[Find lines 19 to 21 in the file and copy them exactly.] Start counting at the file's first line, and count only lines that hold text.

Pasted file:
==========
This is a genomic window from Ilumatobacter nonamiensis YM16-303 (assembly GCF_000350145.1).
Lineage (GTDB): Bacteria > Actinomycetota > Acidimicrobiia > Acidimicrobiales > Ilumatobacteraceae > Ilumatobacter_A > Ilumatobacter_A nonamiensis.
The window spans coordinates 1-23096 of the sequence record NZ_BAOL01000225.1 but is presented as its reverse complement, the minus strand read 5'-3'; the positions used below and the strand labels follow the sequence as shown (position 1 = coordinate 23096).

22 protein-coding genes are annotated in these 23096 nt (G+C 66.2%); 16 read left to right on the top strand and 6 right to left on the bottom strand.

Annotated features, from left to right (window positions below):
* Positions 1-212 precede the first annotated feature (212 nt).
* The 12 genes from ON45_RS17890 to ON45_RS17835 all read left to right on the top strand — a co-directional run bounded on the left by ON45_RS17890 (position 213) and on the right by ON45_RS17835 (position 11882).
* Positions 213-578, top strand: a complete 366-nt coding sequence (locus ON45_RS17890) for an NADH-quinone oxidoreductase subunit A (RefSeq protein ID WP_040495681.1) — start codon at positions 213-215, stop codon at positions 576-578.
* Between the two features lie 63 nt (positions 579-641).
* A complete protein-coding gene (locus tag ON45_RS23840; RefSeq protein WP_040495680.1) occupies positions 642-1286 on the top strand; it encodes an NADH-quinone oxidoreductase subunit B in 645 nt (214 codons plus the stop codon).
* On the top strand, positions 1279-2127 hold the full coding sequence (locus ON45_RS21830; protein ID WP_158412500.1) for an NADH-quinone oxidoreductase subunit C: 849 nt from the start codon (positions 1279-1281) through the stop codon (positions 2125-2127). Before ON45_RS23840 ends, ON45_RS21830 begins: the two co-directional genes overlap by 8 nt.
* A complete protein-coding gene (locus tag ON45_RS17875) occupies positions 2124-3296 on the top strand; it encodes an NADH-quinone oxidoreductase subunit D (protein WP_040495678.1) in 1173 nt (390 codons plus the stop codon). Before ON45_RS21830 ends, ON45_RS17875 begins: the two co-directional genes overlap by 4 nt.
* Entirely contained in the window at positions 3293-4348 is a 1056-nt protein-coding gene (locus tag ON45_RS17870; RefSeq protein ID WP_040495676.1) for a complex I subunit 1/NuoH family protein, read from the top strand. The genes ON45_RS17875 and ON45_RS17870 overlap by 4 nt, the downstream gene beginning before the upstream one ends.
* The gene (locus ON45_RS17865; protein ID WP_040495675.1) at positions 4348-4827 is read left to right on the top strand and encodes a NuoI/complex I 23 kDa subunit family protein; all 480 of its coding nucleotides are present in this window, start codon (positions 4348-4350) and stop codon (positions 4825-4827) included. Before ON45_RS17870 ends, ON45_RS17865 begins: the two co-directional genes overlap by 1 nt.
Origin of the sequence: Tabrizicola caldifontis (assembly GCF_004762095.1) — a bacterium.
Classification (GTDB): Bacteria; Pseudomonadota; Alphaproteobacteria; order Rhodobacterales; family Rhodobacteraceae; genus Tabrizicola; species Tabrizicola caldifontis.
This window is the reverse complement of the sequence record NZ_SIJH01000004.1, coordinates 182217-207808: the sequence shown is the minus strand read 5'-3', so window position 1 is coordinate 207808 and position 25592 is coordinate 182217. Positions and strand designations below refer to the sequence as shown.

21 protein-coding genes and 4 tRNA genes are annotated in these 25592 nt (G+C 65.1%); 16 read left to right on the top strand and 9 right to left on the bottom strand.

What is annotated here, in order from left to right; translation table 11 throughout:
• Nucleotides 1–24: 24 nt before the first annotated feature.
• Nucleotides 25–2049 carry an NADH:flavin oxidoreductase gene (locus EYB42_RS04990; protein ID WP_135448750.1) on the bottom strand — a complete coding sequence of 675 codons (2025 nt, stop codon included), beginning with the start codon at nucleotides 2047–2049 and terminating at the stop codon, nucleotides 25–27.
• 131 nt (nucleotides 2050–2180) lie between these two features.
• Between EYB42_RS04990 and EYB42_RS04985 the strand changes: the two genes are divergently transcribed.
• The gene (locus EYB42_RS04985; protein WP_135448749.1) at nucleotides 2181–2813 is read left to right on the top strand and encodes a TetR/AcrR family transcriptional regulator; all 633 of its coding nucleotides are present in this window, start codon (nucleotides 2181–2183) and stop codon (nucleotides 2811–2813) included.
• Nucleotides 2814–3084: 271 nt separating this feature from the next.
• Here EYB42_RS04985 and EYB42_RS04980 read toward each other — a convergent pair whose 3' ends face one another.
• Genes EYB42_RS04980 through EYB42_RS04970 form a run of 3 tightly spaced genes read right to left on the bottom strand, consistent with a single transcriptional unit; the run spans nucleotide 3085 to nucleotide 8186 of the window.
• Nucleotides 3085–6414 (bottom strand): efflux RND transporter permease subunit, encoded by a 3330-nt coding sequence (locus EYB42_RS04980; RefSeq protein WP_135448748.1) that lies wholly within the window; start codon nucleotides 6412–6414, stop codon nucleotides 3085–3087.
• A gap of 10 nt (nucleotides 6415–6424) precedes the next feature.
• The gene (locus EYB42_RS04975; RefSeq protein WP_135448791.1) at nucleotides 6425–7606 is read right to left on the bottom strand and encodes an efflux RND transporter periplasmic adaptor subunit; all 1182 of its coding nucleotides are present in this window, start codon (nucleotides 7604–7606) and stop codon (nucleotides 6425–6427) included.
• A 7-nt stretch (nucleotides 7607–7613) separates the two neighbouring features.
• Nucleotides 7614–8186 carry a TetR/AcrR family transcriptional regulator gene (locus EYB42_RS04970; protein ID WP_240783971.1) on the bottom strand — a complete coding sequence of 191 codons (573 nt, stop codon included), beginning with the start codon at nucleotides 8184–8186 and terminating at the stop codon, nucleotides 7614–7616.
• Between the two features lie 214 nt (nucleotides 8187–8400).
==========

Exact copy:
What is annotated here, in order from left to right; translation table 11 throughout:
• Nucleotides 1–24: 24 nt before the first annotated feature.
• Nucleotides 25–2049 carry an NADH:flavin oxidoreductase gene (locus EYB42_RS04990; protein ID WP_135448750.1) on the bottom strand — a complete coding sequence of 675 codons (2025 nt, stop codon included), beginning with the start codon at nucleotides 2047–2049 and terminating at the stop codon, nucleotides 25–27.